To give you the flavor of this: At the time (1974), the disaster-is-coming atmosphere was so thick, that I submitted, tongue-in-cheek, a proposal to the National Science Foundation (NSF) asking for funds to study the Polynesians. My alleged rationale was that it would be useful to look at a population, which, for some reason, possibly environmental, had packed up all its members and possessions, and travelled via canoe thousands of miles to set up a new civilization on a faraway island. I requested funds for a three-year project that would outfit a large sailing ship, fully equipped, including medical specialists, in order to sail to the less-populated islands, and try to find out from the present residents, what events prompted their ancestors to move. (The idea of the doctors and dentists, was to offer islanders some services in exchange for their history.)

    To my great surprise, the NSF was ready to fund this proposal; the funders were crushed to find out it was a joke! The science funding agencies in this period, also gave birth to computer climate modeling. That action buried the actual science of climate, based on study of the solar-astronomical cycles and their correlation with long-term climate changes.

    It was then, in the early 1970s, that ideology, and not science, began to drive so-called climate science. If a disaster scenario for global cooling might promote the use of more fossil fuels, and hence more industrialization and more population, another scenario would have to be found–equally scary but more directly blamable on human activity. The driving force was to get people to blame science for environmental disasters, to use fewer resources, and to shrink the world’s population, particularly its brown, black, and yellow parts.

    And so the climate science funding proliferated, climate modelling proliferated, global warming and “greenhouse effect” propaganda proliferated–and climate science, based on study of solar astronomical cycles, oceanography, geology, and so on, was buried alive.

    See link for the rest of the article.

  23. Threepwood says:

    tropics v poles…

    Correct me if I’m wrong, a signature of warming from an enhanced GH effect would be disproportionate warming at the poles

    i.e. shouldn’t it be possible to identify an existing AGW signature even if global temps were falling?

    from the data here 8 out of 11 months did see disproportionate warmth at higher latitudes-

    but is there somewhere to view this data going back to ’79/
    any charts of trends etc? Seems like the relative divergence of trends at different latitudes would be far more relevant than overall global temps?

    • Roy Spencer says:

      well, we do get the maximum warming trend in the Arctic…but no warming trend in the Antarctic.

      Besides, there is no “signature” of anthropogenic warming. Warming due to any cause should be a maximum where most of the land is, which is the middle to high northern latitudes.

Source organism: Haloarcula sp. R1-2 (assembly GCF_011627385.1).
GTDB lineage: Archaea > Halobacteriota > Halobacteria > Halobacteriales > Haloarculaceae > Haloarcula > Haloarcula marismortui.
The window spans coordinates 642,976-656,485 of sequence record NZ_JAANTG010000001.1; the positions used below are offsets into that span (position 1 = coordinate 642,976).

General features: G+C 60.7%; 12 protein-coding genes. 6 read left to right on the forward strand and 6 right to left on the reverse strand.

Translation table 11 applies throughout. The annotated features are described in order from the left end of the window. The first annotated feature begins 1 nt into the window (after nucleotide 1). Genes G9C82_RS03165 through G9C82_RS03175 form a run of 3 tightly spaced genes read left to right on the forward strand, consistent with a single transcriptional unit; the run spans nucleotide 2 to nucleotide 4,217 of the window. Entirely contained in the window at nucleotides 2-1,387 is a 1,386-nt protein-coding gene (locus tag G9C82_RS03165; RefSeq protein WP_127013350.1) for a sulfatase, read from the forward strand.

• Threepwood says:

        Thanks for the response; how then do we reconcile ‘warming in the arctic but not antarctic’..
        With ‘should be warming where the land is’.. we are seeing the opposite re.the polar regions yes?

  24. torontoann says:

    “disproportionate warming at the poles……possible to identify [a] signature…?”

    The data is very noisy. For example the Land between 65 S and 85 S is shown in the text file as having an anomaly of -0.99 C in July 2013 and + 1.46 C in August 2013.

    • Roy Spencer says:

      yes, the natural variability toward the poles is very large, which makes it more difficult to discern any underlying trend.

  25. pochas says:

    Sudden drop in north extratropical ocean and north polar ocean temperatures in november (-.46 / -1.61) without comparable land temperature changes from uahncdc_lt_5-1.6 file.

  26. wayne says:

    “well, we do get the maximum warming trend in the Arctic…but no warming trend in the Antarctic.”

    But that warming trend “signature” is no different than the Coming-Little-Ice-Age climatology signature found in the 1970’s. To me there is no “trend” at all, but instead the tops and bottoms of a apx 62 year sinusoidal pattern that you can easily see imbedded here w/o the upward adjustments applied (

    • fonzie says:

      wayne, good to see you back. keep posting this link early and often. THANX…

      • wayne says:

        Thanks fonzie, I’ll keep sending it out there, as of yet no one has been able to give me a good explanation of the nearly linear upward adjustments that have been systematically applied since the 40s. Still looking.

  27. bernie says:

    “…w/o the upward adjustments…”

    Yes, their “upward adjustments” card! How many more times will that be dealt, from the bottom? Even a rube will walk away from the game eventually.

  28. torontoann says:

    If one takes the individual numbers of Messrs Christy and Spencer for anomalies in particular regions, and weights them STRICTLY according to the geographical areas of land and sea
    involved, one gets slightly different Global estimates.

    For November 2013 +0.14 C instead of + 0.19 C
    For October 2013 +0.25 C instead of + 0.29 C.

    I have pointed this out before.

  29. bernie says:

    Yes, I notice that Land in the Southern Hemisphere is overweighted. And Australia happens to have been pretty warm
    in recent months!

  30. torontoann says:

    Based on the Atlas, I think the proper weights* are

    No Pole Land 0.025
    Ocean 0.020

    No Extn Land 0.136